The teenager was taken to Halifax Medical Center, where she was in stable condition early yesterday, hospital officials said.
Soldier found guilty of missing movement
FORT STEWART — An Army mechanic who refused to go to Iraq while he sought conscientious-objector status was acquitted of desertion but found guilty of a lesser charge during a court-martial yesterday.
Sgt. Kevin Benderman, 40, was sentenced to 15 months in prison on the charge of missing movement. He also was given a dishonorable discharge from the military and a reduction in rank to private. If he had been found guilty of desertion, he could have faced five years in prison.
Benderman failed to deploy with his 3rd Infantry Division unit Jan. 8, 10 days after he told Fort Stewart commanders he was seeking a discharge as a conscientious objector.
Benderman said during the sentencing phase that he didn’t mean for his actions to hurt his comrades.
“I am not against soldiers,” he said. “I don’t care what anyone says. Though some might take my actions as being against soldiers, I want everyone to be home and safe and raising their families. I don’t want anyone to be hurt in a combat zone.”
Toddler plunges 40 feet into river
GARY — Rescuers searched a river yesterday for a 2-year-old girl who flew out of the window of her mother’s sport utility vehicle and plunged 40 feet into the water after her mother lost control of the vehicle.
Divers looked for Jatama Greene in the Grand Calumet River in an industrial area near the Gary/Chicago International Airport, close to railroad track abutments where the water was coated with moss, algae and debris. Fire Chief Mark Everett said the divers were having trouble seeing clearly and had little hope that Jatama would be found alive.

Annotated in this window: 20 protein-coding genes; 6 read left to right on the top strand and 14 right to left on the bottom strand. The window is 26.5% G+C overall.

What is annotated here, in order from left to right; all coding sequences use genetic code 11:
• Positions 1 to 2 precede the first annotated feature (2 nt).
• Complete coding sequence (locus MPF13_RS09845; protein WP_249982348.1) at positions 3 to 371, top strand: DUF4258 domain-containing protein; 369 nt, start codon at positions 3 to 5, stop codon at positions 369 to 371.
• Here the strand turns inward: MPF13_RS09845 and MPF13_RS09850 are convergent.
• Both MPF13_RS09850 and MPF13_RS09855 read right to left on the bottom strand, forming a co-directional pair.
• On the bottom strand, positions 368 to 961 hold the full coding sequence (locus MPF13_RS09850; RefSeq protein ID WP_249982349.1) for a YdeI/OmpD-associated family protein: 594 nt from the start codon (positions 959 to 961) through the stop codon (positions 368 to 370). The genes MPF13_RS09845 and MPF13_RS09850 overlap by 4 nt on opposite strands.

A truck driver jumped in to try to reach the toddler, Chief Everett said. “He said he saw her about 10 feet away, but he just couldn’t get to her,” Chief Everett said.
Jatama’s sobbing mother, Jacqueline Greene, was restrained by a friend from descending the river bank to search the water herself.
Half of surplus to be set aside
FRANKFORT — Gov. Ernie Fletcher, a Republican, said nearly half of the state’s $214 million surplus will be set aside for the rainy-day fund to meet future spending needs and ease the concerns of Wall Street.
The remaining $124 million could cover the burgeoning Medicaid deficit, teacher salaries or other elementary and secondary education assistance.
Authorities crack down on crime family
NEW YORK — A suspected acting crime boss and 19 other members and associates of the Genovese organized crime family were arrested yesterday on extortion, loan-sharking and other charges, authorities said.
The defendants include longtime capo Matthew “Matty the Horse” Ianniello, who reportedly became one of the family’s acting bosses after Vincent “The Chin” Gigante was convicted, authorities said.
Mr. Ianniello and the other defendants awaited arraignment in federal court yesterday with additional charges of conspiracy, obstruction of justice, extortion and influencing a union official.
An indictment claims that under Mr. Ianniello’s leadership, the mob family infiltrated a local union and extorted payments from a medical center that rented office space from it.
Interview, letters to be used at trial
HAYWARD — Transcripts of an interview and letters sent to a Chicago Tribune reporter can be used at the trial of a man accused of killing six hunters, a judge has ruled.
Defense attorneys tried to have the jailhouse communications kept out of the trial, but Judge Norman Yackel said in his order Wednesday that defendant Chai Vang knew authorities were monitoring all of his calls and letters.
Mr. Vang made one telephone call and sent two letters to reporter Colleen Mastony in March, and jail authorities copied and shared the correspondence with prosecutors.
The Tribune said it would oppose attempts to get Miss Mastony to testify. Her story has not been published.
The trial is scheduled to start in September.
From wire dispatches and staff reports